No stranger to the black dog, Annabel Giles offers a few personal tips on how to help someone suffering from this frightening and debilitating condition.
If you see someone running through the streets naked and wild-eyed, shouting Things, then it’s quite easy to spot that they are mentally unwell. If, on the other hand, they’re sofa-bound, still and silent then you might think they’re just a bit fed up.
You might be tempted to say something like, “Cheer up – it might never happen!” Or, if you’ve tried that and it didn’t work, you might become exasperated, and say, “Oh come on, pull yourself together, nothing’s that bad.” Perhaps you’d opt for the classic, “But you haven’t got anything to be sad about!”
Depression in a nutshell: often it’s triggered by an event; just as often it isn’t. The feelings of hopelessness, despair and darkness are overwhelming. Your head plays tricks on you, you believe you’re going mad and will never be well again. You can’t concentrate on anything for too long, you no longer enjoy the things you used to, you can’t focus for any length of time. You either eat too much or not enough. Your sex drive is a distant memory. You sleep all the time but feel as if you’ve never had any sleep at all. There isn’t much point in going on, and people would be better off without you, which is why it seems like a really good idea to kill yourself.
It’s that serious.
I know this because I have had depression for most of my adult life. There seems to be an epidemic nowadays, as modern life gets more and more pressurised. This illness is not a sign of weakness; there’s more strength in surrendering than trying to carry on, causing more problems for all concerned.
So how can you support someone with depression? Well, it’s difficult. People with depression want to be on their own, but they don’t want to be alone. Like I said, difficult.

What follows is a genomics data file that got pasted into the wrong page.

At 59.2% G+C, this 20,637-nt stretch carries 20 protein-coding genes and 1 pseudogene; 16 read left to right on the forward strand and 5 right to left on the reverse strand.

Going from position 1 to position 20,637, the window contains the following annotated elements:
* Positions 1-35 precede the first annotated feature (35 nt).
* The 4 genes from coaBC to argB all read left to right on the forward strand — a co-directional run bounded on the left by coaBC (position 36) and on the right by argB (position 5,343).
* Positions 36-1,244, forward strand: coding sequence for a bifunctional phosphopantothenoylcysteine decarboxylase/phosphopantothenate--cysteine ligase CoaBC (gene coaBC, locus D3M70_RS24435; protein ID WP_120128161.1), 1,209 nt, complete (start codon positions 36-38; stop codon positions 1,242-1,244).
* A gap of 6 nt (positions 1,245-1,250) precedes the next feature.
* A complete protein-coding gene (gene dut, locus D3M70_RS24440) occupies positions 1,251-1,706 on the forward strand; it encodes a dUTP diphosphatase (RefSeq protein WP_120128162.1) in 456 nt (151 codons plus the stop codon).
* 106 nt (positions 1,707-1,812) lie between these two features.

Don’t try to jolly them along. There’s little control over this illness: you can’t speed it up; it decides when it’s going to leave, not you. You wouldn’t try to hurry along a broken leg’s healing, so give it the time it demands.
Ask the sufferer what they need, rather than try to second-guess them. A trip to the shops can seem a bridge too far if, on that particular day, making a cup of tea is all they can manage. Only plan a nice day out if you’re sure you won’t resent them when they ‘spoil’ it by not coming.
Be reliable and safe. Be as good as your word, and keep reassuring the person that you’re still there. Show them you care: pop a bar of chocolate through the letterbox; offer to help them with some admin; suggest a short walk; keep it simple.
Let them know that this will pass; they won’t feel like this forever. Remind them that the illness is playing tricks on them, not to believe the thoughts going round and round in their head. But don’t try and get them to talk about it. They can’t, not yet.
Don’t offer solutions. It’s unlikely that you will have suddenly come up with a miraculous cure. Medication, counselling, exercise and diet are all helpful tools, but don’t force them through. Even though they’re ill, they still need to make their own choices.
Expect them to say ‘no’ to everything. Celebrate a ‘yes’, but quietly, to yourself.
For me, this is the beginning of the slow recovery. When I want to come out of the dark place, that’s my first step back into the world.
And don’t forget to look after yourself. You need to be in good condition to help someone who isn’t.
Sometimes, sometimes I wish I was the person running naked through the streets – at least then you’d know I wasn’t well, and you wouldn’t think I was just flakey.
We have to treat depression as carefully and as seriously as we do other serious illnesses; after all, it can be fatal.
Annabel GIles is a mother and a doglover and a writer and a chatterbox and a tv presenter and a homeowner and a girlfriend and menopausal so all that’s probably in the wrong order but what of it so there.